South halts Hindutva march
Another fence-mending effort
Monday, October 11, 2010
All talk and no action is key to happiness
At his coronation ceremony two years ago, King Jigme Khesar Wangchuk of Bhutan said, “While I am but king of a small Himalayan kingdom, I may in my time be able to do much to promote the greater wellbeing and happiness of all people in this world.”
Bhutan has been trying to spread cheer in Kerala from the time of his predecessor by holding forth before the people the opportunity to get rich quick through its lottery scheme. In the process, it has ruined many, but one man has reason to be happy: Tamil Nadu-based lottery king Santiago Martin.
Martin’s name has been familiar to Keralites since he donated Rs20 million to Deshabhimani, the official organ of the Communist Party of India-Marxist. Embarrassed by reports of the donation, the party removed EP Jayarajan, a central committee member and confidante of state secretary Pinarayi Vijayan, from the post of general manager of the newspaper. He was quietly reinstated within a year.
Martin, who began life as a lottery retailer, started acquiring distributorship of state lotteries after winning a prize of Rs150,000 on an unsold ticket. By adopting a strategy of holding on to unsold tickets, instead of returning them, so as to collect any prizes they may win, he made more money.
Martin’s association with Bhutan lottery began when Sanjay Jayantilal, its promoter, made him sole distributor for Kerala. Three years ago he became its promoter by outbidding others. He is also the promoter of the Sikkim state lottery and sole distributor of several other state lotteries, including West Bengal’s.
Together the Bhutan and Sikkim lotteries siphon off an estimated Rs150 billion each year from Kerala, their biggest market. In 2006, Vigilance chief Siby Mathews, in a report to the state government, said the promoters of these lotteries were acting in gross violation of the provisions of the central lottery law.
Over the past few years Congress leaders have repeatedly pressed for action. Their main concern appears to be Martin’s proximity to the CPI-M leadership rather than his exploitation of the poor by promoting the gambling instinct.
Kerala pioneered state lotteries by launching the country’s first such lottery in 1967. Under private operators, the Bhutan and Sikkim lotteries started holding several draws in a day, providing an easy outlet for gamblers.
The Kerala High Court, while passing orders in a lottery case, recently directed that draws be limited to once a week. There are reports that the order is being flouted and that the official machinery is unable or unwilling to ensure compliance with it.
Martin runs his empire through a chain of companies. The contract with the Bhutan government is in the name of Monica Distributors. The operations in Kerala are under Megha Distributors, owned by his brother, John Kennedy. In West Bengal, he operates under the banners of Bayani Traders and Future Distributors. Almost all his outfits have attracted charges of irregular or illegal activity.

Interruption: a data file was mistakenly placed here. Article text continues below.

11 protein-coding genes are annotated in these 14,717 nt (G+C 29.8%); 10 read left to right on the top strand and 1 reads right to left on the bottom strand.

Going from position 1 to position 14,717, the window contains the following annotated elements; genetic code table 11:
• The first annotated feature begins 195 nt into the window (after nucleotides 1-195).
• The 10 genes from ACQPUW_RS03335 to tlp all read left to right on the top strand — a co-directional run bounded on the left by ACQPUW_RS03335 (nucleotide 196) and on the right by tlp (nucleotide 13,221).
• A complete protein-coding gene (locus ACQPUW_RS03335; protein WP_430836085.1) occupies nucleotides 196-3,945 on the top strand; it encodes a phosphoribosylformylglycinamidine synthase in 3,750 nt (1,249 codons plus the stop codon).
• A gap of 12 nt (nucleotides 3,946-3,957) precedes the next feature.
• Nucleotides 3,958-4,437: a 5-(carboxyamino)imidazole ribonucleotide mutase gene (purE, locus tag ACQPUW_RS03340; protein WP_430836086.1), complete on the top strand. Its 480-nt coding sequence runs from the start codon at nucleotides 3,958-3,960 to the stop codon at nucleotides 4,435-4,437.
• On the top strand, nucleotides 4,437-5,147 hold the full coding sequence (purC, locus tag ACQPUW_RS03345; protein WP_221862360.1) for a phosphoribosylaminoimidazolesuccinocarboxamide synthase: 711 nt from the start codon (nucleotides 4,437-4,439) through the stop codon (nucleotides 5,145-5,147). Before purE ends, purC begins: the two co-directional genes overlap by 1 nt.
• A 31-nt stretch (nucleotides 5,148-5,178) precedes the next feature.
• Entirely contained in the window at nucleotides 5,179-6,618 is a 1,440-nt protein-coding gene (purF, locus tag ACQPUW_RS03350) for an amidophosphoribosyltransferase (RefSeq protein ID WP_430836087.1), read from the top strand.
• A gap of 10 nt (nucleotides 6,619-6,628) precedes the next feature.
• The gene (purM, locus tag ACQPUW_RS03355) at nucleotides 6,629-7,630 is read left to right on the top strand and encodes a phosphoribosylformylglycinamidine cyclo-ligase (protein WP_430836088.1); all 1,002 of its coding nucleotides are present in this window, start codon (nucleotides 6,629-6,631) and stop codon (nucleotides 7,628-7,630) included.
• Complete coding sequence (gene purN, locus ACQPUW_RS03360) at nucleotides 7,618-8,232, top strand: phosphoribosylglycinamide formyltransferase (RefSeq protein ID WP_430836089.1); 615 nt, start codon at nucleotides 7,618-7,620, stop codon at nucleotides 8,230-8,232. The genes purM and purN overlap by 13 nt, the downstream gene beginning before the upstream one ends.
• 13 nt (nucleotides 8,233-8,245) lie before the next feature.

The Kerala sales tax department recently found that Megha Distributors printed Bhutan tickets at a Tamil Nadu facility, which is not a security press, in violation of the law. Other alleged irregularities included sale of fake or expired tickets and operation of single digit lotteries which are banned.
At one time 70 to 80 per cent of all Bhutan and Sikkim tickets were being sold in Tamil Nadu. To save the poor, the former All India Anna Dravida Munnetra Kazhagam government banned all lotteries. The state police have registered several cases for alleged sale of tickets after the ban.
On raiding the Kolkata premises of Future Distributors, which had not been filing returns, Income-tax officials found evidence of large-scale evasion. They slapped a bill of Rs190 million, said to be the largest recovery from any tax evader.
It is natural that Martin has influential friends. A few days ago he embarrassed the state Congress by bringing Abhishek Manu Singhvi, the party’s national spokesman, to argue for him in the High Court. He is said to have financed a film scripted by Tamil Nadu’s DMK Chief Minister, M Karunanidhi. Last week a Bhutan newspaper quoted a Kolkata businessman as saying a lot of ‘big shots’ in West Bengal were behind him.
The public debate in Kerala centres on who must act against the lottery mafia. Congress leaders want the state government to take action. Finance Minister TM Thomas Isaac insists it is for the Centre to act. The debate is all about scoring points. All talk and no action keeps everybody happy.